S/MIME and Digital Certificate Support on Androi

by weddi » Thu, 05 Nov 2009 00:27:43 GMT

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 Does Android currently support S/MIME within email?  Does Android
allow for Client Authentication onto secured websites using a Digital

This would be the ability to store a digital certificate's private and
public keys within the phone (preferably through a .p12 or .pfx file)
and use that certificate to sign email messages.  The same certificate
should also be able to encrypt emails to a recipient whose public key
is stored on the device along with the ability to decrypt messages
sent to you.

I think that this functionality is key for businesses that incorporate
digital certificates as a way to secure exchange certificates and
sensitive information.  The only main OS's who use S/MIME currently is
a Blackberry device from RIM and any phone with Windows Mobile.  The
Blackberry allows the S/MIME package to be installed, however it is
disabled from the beginning which is a pain to installed for every
Blackberry.  Windows Mobile also uses it very nicely, however Windows
Mobile as an OS isn't the nicest as an OS (my opinion).

The iPhone allows for Digital Certificates to be installed and used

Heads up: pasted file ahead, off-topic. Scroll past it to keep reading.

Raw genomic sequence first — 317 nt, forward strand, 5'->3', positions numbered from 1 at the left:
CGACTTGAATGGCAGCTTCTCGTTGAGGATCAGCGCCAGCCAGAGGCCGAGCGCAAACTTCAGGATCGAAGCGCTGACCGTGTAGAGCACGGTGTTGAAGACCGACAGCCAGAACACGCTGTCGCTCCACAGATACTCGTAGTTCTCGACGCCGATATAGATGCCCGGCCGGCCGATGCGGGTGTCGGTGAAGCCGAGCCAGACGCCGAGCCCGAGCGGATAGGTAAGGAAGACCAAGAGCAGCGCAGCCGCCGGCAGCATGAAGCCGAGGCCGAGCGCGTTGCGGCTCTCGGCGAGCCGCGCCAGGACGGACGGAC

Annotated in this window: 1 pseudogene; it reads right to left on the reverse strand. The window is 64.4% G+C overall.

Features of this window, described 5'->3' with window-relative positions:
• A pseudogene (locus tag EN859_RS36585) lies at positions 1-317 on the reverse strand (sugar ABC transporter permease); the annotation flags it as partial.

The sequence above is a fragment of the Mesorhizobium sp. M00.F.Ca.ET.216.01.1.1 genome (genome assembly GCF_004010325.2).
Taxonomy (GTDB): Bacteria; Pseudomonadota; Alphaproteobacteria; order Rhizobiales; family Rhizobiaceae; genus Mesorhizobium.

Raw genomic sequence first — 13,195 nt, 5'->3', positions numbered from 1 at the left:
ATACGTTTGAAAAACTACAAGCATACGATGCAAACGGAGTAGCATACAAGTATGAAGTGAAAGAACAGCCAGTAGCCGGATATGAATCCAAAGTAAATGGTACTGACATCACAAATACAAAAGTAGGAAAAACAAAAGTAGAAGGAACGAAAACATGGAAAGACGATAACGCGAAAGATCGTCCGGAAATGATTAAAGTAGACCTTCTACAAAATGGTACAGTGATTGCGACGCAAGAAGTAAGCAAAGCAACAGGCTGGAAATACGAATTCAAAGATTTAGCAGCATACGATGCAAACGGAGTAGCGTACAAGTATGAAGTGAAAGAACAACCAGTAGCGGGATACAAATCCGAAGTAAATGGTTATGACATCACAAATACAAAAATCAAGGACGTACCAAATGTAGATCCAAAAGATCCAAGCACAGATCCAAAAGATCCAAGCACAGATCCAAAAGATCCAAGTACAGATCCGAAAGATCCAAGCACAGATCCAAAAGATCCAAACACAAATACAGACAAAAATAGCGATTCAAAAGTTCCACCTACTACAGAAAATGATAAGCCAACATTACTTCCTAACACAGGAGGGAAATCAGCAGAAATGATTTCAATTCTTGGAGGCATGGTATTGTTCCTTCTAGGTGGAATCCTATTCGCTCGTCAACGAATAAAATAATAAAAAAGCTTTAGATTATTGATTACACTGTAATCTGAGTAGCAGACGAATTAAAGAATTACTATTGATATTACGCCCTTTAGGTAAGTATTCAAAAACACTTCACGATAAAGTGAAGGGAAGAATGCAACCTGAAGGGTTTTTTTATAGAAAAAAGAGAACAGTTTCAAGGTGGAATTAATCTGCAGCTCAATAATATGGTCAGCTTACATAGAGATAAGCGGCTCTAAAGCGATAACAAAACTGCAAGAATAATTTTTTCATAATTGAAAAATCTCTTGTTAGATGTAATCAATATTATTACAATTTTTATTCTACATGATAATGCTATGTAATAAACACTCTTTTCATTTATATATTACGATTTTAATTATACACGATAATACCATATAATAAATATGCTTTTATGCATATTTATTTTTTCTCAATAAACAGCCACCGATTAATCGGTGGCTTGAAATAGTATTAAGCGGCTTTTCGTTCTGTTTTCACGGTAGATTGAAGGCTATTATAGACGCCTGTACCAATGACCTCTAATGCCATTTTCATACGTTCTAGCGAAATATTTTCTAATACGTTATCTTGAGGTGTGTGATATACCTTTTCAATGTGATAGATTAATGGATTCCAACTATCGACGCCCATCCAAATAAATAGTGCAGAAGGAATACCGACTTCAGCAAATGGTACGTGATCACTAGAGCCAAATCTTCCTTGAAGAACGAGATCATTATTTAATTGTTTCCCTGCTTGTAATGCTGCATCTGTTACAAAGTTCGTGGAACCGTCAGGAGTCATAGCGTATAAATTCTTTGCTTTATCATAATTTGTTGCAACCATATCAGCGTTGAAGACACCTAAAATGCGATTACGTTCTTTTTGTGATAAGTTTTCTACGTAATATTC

for Client Authentication, however it has absolutely no support for S/
MIME currently.

Assuming that the Android OS does not support S/MIME, I believe it
would be the best way to go as more business orientated people will be
able to use the phone.

Other Threads

1. List adapter: failing to recycle views = lots of memory allocated?

I don't think that was the case. I think the example is just sub-optimal.

Mark Murphy (a Commons Guy)
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2. List adapter: failing to recycle views = lots of memory allocated?


I'm looking at List8 in the sdk api samples folder. In this example,
the list adapter doesn't recycle 'convertView':

  public View getView(int position, View convertView, ViewGroup
parent) {
    // Make an ImageView to show a photo
    ImageView i = new ImageView(mContext);

    i.setLayoutParams(new AbsListView.LayoutParams(
    // Give it a nice background
    return i;

I'm running this example on a nexus one. I am flinging the listview up
and down, and it seems to grow the heap up to 8mb at times before
releasing anything. This doesn't happen when convertView is recycled,
the memory usage remains quite stable as expected.

I started working on a project where there's an adapter implemented
which also does not recycle convertView. Same behavior as above, I can
grow the heap to 12/13mb before anything is released. So I end up
seeing a lot of out of memory exceptions as I play with other parts of
the app and so much memory is already allocated.

There's no reason not to use convertView, and none of this behavior is
unexpected. I thought though that in earlier versions of the SDK that
listview would internally release views more quickly if you weren't
using convertView, and were allocating all of them like in the above
example? By earlier versions, I mean like the first version of the SDK
two years ago, when we were trying to figure out what convertView was
at all. Just curious,



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